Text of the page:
Joseph Mallord William Turner

Lago Maggiore


In Tate Britain

Prints and Drawings Room

View by appointment
Joseph Mallord William Turner 1775–1851
Watercolour on paper
Support: 342 × 602 mm
Accepted by the nation as part of the Turner Bequest 1856
Turner Bequest CCLXIII 364

Catalogue entry

Finberg proposed the subject of this ‘colour beginning’ as a ‘River, with mountains’.1 Andrew Wilton suggested that ‘it may have emerged from Turner’s preparations for the watercolour of Arona on Lake Maggiore2 (private collection),3 made in about 1828. Eric Shanes has concurred, dating this study to about 1819, ‘far in advance of the ... watercolour’, without further comment,4 but evidently in relation to Turner’s first visit to Italy in that year, when he visited the town on the western shore of the south end of the lake, affording dramatic views northwards to the Alps.
There is a pencil study of the walls and towers around Arona’s old harbour, which do not survive, in the Passage of the Simplon sketchbook (Tate D16939; Turner Bequest CXCIV 26a), and an unrelated study of the town in the contemporary Turin, Como, Lugarno, Maggiore sketchbook (Tate D14323–D14324; Turner Bequest CLXXIV 91a–92). The composition of the watercolour appears to be something of a capriccio, with the vantage point shown as an elevated area with trees introduced in the right foreground, and the towers at the harbour entrance prominent at the centre of the design, whereas here there is little to indicate the town. The form on the right appears to be articulated to suggest a tower or campanile, overlooked by a balustrade omitted from the final composition.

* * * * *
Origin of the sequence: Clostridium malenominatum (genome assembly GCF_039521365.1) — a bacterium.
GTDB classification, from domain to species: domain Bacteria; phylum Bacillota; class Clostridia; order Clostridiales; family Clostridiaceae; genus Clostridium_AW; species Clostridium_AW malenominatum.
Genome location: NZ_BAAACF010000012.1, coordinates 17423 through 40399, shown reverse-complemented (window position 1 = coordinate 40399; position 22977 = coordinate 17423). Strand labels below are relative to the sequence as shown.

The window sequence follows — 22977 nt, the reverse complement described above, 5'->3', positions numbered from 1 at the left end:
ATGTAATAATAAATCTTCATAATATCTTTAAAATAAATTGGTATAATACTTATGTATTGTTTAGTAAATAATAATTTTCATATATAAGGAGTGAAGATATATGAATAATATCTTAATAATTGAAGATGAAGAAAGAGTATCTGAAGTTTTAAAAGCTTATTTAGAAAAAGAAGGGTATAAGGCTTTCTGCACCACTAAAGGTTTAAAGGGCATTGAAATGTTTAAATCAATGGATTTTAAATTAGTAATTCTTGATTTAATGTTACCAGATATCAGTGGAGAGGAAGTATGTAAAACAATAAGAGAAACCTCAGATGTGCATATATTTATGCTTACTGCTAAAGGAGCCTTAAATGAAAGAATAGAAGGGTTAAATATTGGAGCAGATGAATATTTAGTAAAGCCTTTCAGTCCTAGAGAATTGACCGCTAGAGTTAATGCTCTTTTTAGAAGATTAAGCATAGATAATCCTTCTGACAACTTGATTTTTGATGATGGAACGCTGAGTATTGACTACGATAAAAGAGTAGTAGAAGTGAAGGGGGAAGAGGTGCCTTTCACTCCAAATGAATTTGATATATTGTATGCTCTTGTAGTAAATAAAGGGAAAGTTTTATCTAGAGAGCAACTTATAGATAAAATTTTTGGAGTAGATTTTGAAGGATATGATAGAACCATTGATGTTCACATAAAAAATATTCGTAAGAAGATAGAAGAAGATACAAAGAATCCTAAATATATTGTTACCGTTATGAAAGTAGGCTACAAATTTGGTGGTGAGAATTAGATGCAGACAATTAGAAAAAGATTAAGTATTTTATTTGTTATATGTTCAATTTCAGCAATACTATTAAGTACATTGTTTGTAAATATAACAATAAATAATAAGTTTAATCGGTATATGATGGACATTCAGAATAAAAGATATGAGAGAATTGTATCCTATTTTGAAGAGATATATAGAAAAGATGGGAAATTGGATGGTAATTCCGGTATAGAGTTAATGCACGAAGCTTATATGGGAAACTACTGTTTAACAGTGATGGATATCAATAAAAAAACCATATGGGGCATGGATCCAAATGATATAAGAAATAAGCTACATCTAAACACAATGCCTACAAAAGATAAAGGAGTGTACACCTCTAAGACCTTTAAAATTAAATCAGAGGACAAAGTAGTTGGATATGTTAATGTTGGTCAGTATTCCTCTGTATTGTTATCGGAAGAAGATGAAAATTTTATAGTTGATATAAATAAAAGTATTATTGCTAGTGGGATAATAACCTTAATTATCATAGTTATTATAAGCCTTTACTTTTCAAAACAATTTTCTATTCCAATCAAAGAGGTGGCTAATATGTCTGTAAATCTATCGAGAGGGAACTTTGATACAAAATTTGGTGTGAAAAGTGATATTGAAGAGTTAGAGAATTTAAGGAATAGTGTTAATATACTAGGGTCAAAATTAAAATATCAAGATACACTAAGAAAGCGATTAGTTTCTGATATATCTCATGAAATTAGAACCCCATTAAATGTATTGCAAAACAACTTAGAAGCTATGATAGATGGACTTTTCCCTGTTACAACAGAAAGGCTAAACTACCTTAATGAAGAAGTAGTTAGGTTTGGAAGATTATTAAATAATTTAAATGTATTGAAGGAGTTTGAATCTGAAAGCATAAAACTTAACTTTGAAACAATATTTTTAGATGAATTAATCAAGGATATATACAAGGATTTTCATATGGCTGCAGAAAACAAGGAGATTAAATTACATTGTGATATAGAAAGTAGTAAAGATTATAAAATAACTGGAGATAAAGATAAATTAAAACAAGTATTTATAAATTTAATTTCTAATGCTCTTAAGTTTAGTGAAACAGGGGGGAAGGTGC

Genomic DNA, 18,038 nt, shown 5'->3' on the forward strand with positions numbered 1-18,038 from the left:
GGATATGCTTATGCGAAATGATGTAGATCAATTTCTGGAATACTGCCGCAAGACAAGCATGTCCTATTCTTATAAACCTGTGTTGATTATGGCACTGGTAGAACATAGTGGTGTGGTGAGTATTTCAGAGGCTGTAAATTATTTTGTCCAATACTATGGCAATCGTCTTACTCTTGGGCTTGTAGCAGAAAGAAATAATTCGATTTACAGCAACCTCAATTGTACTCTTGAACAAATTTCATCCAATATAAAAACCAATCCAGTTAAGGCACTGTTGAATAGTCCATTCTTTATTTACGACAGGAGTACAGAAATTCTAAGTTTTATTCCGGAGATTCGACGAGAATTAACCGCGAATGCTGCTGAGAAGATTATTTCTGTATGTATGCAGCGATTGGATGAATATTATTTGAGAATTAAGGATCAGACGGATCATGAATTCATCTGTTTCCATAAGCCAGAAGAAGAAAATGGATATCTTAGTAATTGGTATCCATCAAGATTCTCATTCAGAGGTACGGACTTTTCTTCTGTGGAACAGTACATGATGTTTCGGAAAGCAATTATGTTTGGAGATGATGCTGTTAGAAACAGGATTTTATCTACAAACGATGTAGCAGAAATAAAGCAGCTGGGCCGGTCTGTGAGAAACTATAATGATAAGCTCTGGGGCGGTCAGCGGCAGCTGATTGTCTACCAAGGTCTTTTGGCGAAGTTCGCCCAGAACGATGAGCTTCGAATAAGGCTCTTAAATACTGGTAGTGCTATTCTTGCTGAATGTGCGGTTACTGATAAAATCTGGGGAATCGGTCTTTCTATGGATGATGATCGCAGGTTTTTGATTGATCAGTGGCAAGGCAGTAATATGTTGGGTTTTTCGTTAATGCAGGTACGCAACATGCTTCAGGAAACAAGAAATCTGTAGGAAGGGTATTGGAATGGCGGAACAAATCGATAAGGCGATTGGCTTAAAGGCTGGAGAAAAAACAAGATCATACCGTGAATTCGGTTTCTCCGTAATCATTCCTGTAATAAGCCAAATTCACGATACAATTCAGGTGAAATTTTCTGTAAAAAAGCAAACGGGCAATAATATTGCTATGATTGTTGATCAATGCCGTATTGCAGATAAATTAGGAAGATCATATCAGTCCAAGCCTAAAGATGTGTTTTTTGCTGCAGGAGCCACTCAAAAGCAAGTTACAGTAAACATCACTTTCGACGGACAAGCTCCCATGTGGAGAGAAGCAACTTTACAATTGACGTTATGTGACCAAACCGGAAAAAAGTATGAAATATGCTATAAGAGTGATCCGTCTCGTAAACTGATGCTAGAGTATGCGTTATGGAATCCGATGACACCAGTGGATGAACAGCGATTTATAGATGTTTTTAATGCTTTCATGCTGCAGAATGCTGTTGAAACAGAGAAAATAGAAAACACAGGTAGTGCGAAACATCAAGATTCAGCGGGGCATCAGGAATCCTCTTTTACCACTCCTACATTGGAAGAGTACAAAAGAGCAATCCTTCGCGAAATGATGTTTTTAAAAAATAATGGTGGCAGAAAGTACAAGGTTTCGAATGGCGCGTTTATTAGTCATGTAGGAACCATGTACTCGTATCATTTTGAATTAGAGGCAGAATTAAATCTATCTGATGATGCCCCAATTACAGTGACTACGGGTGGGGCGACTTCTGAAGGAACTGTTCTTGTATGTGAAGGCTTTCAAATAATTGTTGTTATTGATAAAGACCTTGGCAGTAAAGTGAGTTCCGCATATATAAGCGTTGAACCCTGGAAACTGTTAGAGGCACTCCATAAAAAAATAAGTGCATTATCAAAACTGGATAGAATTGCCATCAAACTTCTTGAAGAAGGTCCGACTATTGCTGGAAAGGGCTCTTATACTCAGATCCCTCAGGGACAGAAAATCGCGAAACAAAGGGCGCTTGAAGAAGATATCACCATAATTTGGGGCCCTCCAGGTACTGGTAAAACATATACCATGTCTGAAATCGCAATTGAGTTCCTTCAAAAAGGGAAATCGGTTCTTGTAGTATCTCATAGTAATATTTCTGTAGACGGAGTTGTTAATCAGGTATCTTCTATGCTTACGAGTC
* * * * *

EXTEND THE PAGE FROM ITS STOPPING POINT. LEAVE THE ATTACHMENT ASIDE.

Shanes has stated that the mountainous horizon here was based on the detailed upper drawing on another page in the Turin, Como, Lugarno, Maggiore book (Tate D14290; Turner Bequest CLXXIV 75).5 Its precise subject has since been identified as another part of the lake’s surroundings, taken from a viewpoint several miles north of Arona; while not exact, there does seem to be some correlation, which may be fortuitous or another sign that Turner was not overly concerned with topographical precision on this occasion.
Along with many watercolours connected with the ongoing Picturesque Views in England and Wales (see the ‘England and Wales Colour Studies c.1825–39’ and ‘England and Wales c.1826–38’ sections), the Lake Maggiore view was among three Italian subjects exhibited by Charles Heath at London’s Egyptian Hall in the summer of 1829, apparently intended for a complementary Picturesque Views in Italy project due for publication in 1830, which came to nothing.6 One of the subjects had already appeared in 1828’s Keepsake, and the two others followed in the 1829 edition, this one appearing as Lago Maggiore (Tate impressions: T05106, T06139).
Finberg 1909, I, p.843.
Wilton 1975, p.94.
Andrew Wilton, J.M.W. Turner: His Life and Work, Fribourg 1979, p.384 no.730, as ‘Arona, Lago Maggiore’, reproduced, pl.203 (colour detail).
See Shanes 1997, pp.29, 98, 99.
Ibid., p.98.
See transcript of MS handlist in John Gage, Collected Correspondence of J.M.W. Turner with an Early Diary and a Memoir by George Jones, Oxford 1980, p.[237]–8, with ‘Lago Maggiore’ as no.36 (p.238), and Cecilia Powell, Turner in the South: Rome, Naples, Florence, New Haven and London 1987, pp.126–7.
Wilton 1975, p.94.

Matthew Imms
March 2017

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